What happened to the days where getting audio to the transmitter site was just a matter of ordering one or two equalized audio loops? Simple point-to-point audio paths have become complex networks joining multiple studio facilities and transmitter sites, sometimes spread over a large area. Local telephone companies have all but eliminated departments that specialized in the creation and maintenance of dedicated analog audio loops. They now have specialized products that support high-bandwidth digital data communications, such as DS-1, DS-3 or DSL. As the price of digital audio encoding/decoding equipment drops, the transmission of digital audio content from studio (or satellite provider) to the transmitter site is becoming a popular trend.
This interconnection of facilities can be extended beyond transporting digital program material. Properly designed networks can also extend access to a central Local Area Network (LAN) from connected remote facilities, thus creating a Wide Area Network (WAN). Many digital telephone switches can also be extended to remote facilities.
Wired or wireless?
Delivering digital audio between two points can be accomplished in either of two methods: wired or wireless.
Most local telephone companies have invested in upgrading their infrastructure to increase their data communications abilities. The problem is that, while high bandwidth data communications products are widely available in most major cites and, to some extent, the suburbs surrounding those cities, they can be expensive. The recurring monthly expenses for these services vary by region depending on the specific transport method (DS-1, DS-3, etc), distance, Inter/Intra LATA issues, length of contract and the Quality of Service (QOS) agreement chosen (i.e. how much downtime is permitted.) In addition, you may be charged for rental of the terminal equipment on one or both ends. The real cost that you might incur, however, is that which may be required to bring service into a building that does not have suitable copper cable pairs or fiber nearby. In that situation, costs for utility construction may run into the tens or hundreds of thousands of dollars, not to mention such possible problems as the need to get municipal approvals and obtain easement rights with other landlords. In data communication terms this is called the last mile problem.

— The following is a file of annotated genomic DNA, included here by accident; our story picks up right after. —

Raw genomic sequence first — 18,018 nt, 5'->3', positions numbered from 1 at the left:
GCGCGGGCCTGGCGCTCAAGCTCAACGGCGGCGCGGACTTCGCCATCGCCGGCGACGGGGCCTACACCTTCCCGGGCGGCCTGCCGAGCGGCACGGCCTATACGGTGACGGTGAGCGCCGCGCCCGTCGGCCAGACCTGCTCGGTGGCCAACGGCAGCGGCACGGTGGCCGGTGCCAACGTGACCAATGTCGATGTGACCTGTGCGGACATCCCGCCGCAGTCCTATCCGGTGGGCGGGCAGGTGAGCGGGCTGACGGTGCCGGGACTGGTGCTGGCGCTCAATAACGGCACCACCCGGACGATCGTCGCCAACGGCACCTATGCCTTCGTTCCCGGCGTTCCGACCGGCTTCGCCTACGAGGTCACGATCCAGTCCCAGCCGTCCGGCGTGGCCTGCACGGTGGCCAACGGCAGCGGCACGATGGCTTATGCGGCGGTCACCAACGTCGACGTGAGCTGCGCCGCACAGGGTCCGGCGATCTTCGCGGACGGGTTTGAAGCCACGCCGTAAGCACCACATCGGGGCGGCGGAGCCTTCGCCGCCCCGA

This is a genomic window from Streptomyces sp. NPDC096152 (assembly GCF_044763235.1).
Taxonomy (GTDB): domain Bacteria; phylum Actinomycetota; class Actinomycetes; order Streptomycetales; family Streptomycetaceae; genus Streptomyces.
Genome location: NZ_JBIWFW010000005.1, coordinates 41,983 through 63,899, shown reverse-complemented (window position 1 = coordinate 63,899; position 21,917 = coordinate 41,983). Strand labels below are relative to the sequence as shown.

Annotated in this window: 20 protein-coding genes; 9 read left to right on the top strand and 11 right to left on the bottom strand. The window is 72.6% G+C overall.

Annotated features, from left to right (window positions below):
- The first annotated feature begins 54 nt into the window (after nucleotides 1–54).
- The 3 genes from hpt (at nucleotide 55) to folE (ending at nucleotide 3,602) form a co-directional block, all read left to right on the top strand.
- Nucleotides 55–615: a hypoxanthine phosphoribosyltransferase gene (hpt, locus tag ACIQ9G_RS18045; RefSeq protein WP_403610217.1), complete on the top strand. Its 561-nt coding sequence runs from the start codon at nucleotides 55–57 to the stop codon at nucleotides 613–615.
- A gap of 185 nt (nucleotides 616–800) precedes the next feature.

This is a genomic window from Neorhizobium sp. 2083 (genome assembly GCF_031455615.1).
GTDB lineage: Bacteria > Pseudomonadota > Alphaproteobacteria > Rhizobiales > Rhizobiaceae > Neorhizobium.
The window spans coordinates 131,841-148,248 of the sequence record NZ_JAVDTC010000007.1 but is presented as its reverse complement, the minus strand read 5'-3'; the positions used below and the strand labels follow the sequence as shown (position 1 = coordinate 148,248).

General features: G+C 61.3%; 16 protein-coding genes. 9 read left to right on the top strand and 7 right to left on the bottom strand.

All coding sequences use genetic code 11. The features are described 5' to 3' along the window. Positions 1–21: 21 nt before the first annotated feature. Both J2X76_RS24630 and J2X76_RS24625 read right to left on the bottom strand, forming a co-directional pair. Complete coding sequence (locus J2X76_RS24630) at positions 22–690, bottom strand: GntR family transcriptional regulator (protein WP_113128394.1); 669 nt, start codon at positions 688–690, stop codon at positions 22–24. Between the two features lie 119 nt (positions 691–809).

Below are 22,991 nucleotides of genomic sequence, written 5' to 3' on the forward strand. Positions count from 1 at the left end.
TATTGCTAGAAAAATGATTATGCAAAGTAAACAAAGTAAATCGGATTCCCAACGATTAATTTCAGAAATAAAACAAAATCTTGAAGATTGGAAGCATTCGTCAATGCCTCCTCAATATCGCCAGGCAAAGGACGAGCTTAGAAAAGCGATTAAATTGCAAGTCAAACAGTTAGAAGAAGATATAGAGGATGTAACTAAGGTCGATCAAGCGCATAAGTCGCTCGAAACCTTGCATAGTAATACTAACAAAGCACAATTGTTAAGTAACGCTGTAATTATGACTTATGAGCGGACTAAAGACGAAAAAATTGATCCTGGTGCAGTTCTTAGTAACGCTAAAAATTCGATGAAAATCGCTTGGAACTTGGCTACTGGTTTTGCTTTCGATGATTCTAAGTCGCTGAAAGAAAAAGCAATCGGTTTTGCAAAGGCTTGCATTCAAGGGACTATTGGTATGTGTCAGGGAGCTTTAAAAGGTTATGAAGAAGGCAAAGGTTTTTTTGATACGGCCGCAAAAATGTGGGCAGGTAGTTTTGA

Wireless radio systems eliminate many of these problems with only line of sight and a place to mount external antennas. While wideband wireless microwave systems have been in use for about 60 years, they were expensive and difficult to license. Most of the non-broadcast licensed microwave spectrum used by private and common carriers operated above 3GHz and was regulated by the FCC. Common Carrier microwave operators were regulated by Part 21 and private operators by Part 94. In 1996, both were consolidated into a single Part 101.
Although the use of these frequencies was not intended for broadcast STL/TSL applications, the commission may grant such use providing a proper application and technical documentation in support of the non-conforming use.
Unlicensed microwave radio systems became possible in 1997 when the FCC revised certain rules in Part 15 to allow point-to-point and point-to-multipoint communications using a variety of modulation schemes, including spread spectrum. The FCC permits this operation within three bands: 902 MHz to 928MHz, 2400MHz to 2483.5MHz and 5725 MHz to 5758MHz. These frequencies were used exclusively for Industrial Medical and Scientific applications, also called the ISM bands.
The ISM bands currently host a variety of wireless applications that are gaining in popularity, such as 802.11 and Bluetooth, which permit short-range wireless Ethernet connectivity. Several manufacturers are producing high quality radio systems that permit the reliable transmission of wide-band duplex data for several miles over a properly engineered link.
Kevin McNamara, BE Radio's consultant on computer technology, is president of Applied Wireless Inc., New Market, MD.
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